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Depression, Schizophrenia and PTSD: Grappling with Syria’s Growing Mental Health Crisis

Exposed to daily violence, kidnappings, deaths of loved ones and displacement, experts say hundreds of thousands of Syrians could be afflicted.

Written by Karen Leigh Published on Read time Approx. 4 minutes

With millions exposed to daily violence, kidnappings, deaths of loved ones and displacement, Syria is now in the midst of a mental health crisis. Though exact numbers are difficult to pinpoint, psychologists and medical experts say hundreds of thousands could be afflicted with illnesses ranging from from acute depression and paranoia to Post-Traumatic Stress Disorder (PTSD) and harder-to-treat psychiatric disorders like schizophrenia.

Beirut-based psychologist Aya Mhanna has been working with Syrian refugees in Lebanon and Turkey for the past two years, including hundreds of media activists, political refugees and journalists – people who still go in and out of the country. She works regularly with international NGOs and aid groups like UNICEF and WorldVision.

Here, she discusses the scope of Syria’s mental health crisis – and what must be done to fix it.

Syria Deeply: How big is the mental health problem among Syrian refugees today?

Aya Mhanna: It’s a huge problem. People cannot even imagine how dangerous Syria is, and how risky it is to go in and out, and how much there’s a need for [mental health] support. There’s a lot of work being done by foreign and local NGOs, especially in Lebanon, but the need is so huge that there aren’t enough social workers and mental health doctors.

Syria Deeply: What illnesses are you seeing today?

Mhanna: It depends on who you’re working with. There’s a range of people suffering from a range of illnesses. For example, there’s a lot of gender-based violence [that stems from mental illness]. There are problems with women who are being sexually abused or forced to get married to a foreigner or a stranger so the family will have money. We have a huge problem with the psychiatric response to trauma and the fact that these people are [traumatized] from having left their country. They fled elsewhere, they left their daily activities.

We start by looking at mental health issues related to depression, anxiety and PTSD. Not everyone is suffering from [generalized] PTSD. Yes, there’s a traumatic effect to this conflict, and everyone [right away] says “it’s PTSD, it’s PTSD.” But we tend to forget that these people are really resilient, and they might have [the normal reaction to trauma], or they might have something else that isn’t PTSD.

We have anxiety, depression and, yes, PTSD. We have the psychological effects of the daily stressors of the refugee situation – sometimes it’s acute stress, due to the lack of water, nutrition, education, or even the fact that some of the refugees live in such close proximity to others and don’t have their own space.

Then there are issues related to child abuse. It’s still a taboo, but there’s a lot of sexual abuse, which leads children to start wetting the bed, or to start crying for no apparent reason. They tend to be very isolated. There’s lots of violence and aggressiveness among these children. Among adult women being abused, the most common problems we see are depression, suicide and the rejection of their children.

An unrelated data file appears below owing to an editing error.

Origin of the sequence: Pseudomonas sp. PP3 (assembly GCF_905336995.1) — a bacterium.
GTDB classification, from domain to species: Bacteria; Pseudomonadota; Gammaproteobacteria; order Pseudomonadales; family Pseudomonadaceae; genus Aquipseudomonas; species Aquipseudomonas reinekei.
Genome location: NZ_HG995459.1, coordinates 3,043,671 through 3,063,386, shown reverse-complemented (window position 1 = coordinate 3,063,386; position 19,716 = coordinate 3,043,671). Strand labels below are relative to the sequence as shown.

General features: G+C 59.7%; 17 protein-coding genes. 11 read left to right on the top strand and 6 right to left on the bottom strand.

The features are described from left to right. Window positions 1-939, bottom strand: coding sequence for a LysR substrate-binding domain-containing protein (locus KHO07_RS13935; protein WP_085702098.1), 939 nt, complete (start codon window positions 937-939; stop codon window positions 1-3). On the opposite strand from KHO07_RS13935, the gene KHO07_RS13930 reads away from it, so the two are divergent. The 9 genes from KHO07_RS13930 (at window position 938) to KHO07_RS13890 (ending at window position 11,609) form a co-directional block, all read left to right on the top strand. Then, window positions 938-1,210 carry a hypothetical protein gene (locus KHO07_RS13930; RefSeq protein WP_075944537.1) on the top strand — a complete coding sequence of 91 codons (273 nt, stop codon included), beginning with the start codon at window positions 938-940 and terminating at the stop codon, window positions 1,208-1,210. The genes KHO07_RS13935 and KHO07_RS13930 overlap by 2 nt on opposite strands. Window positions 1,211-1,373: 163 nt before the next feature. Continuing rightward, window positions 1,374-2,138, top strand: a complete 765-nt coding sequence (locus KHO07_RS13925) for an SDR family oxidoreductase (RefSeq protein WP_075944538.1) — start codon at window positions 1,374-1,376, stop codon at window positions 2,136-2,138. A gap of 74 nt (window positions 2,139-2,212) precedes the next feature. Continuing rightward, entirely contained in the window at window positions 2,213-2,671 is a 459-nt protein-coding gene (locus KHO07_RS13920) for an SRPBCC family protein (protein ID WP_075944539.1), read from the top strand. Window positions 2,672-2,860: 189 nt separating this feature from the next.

We have a lot of problems related to refugees who were kidnapped, abducted or tortured before leaving Syria. We see that some of them have psychotic episodes, where they start to hallucinate. It’s like they aren’t living in reality anymore. They become isolated and paranoid, and they think everyone wants to kill or hurt them. And that really affects their families.

You see a lot of psychiatric disorders going untreated, from severe acute depression all the way to schizophrenia. It’s been interesting to see the evolution of the disease. We use the Beck Depression Inventory [a widely used 21-question diagnostic questionnaire] to give us an idea of the severity of depression in people, and every time I go [to the border], it gets worse and worse. It shows that Syrians are clinically depressed. The first thing we worry about with this is suicide. Since October 2013, I have seen 172 media activists. And seven of them have already committed suicide.

Syria Deeply: What is the solution?

Mhanna: We need to get host communities, including those in Jordan and Lebanon, to understand that there is a humanitarian crisis, not just a political crisis. We start by trying to raise awareness. We then need to try and expand the scope of work of international NGOs like UNHCR and let them work with local NGOs. Then we need to implement psycho-social empowerment groups. We need to work on the children’s education, because we can’t build a healthy society for the future without it. Without education, mental health in the community will get worse and worse. The psycho-social fabric will worsen.

We also need to provide activities and safe places for children. We need to provide places where women can develop their skills, things like sewing and cooking and teaching classes – to empower them to be able to live their daily life far from home. This kind of development is a “must” in order to tackle depression and other mental illnesses. We have to raise their self-esteem. We need to make them feel safe and emotionally supported, and allow them to talk about their problems, their feelings, their concerns. We need group support groups where they get peer support – where they feel if they are really depressed, they will be heard by social workers and psychologists.

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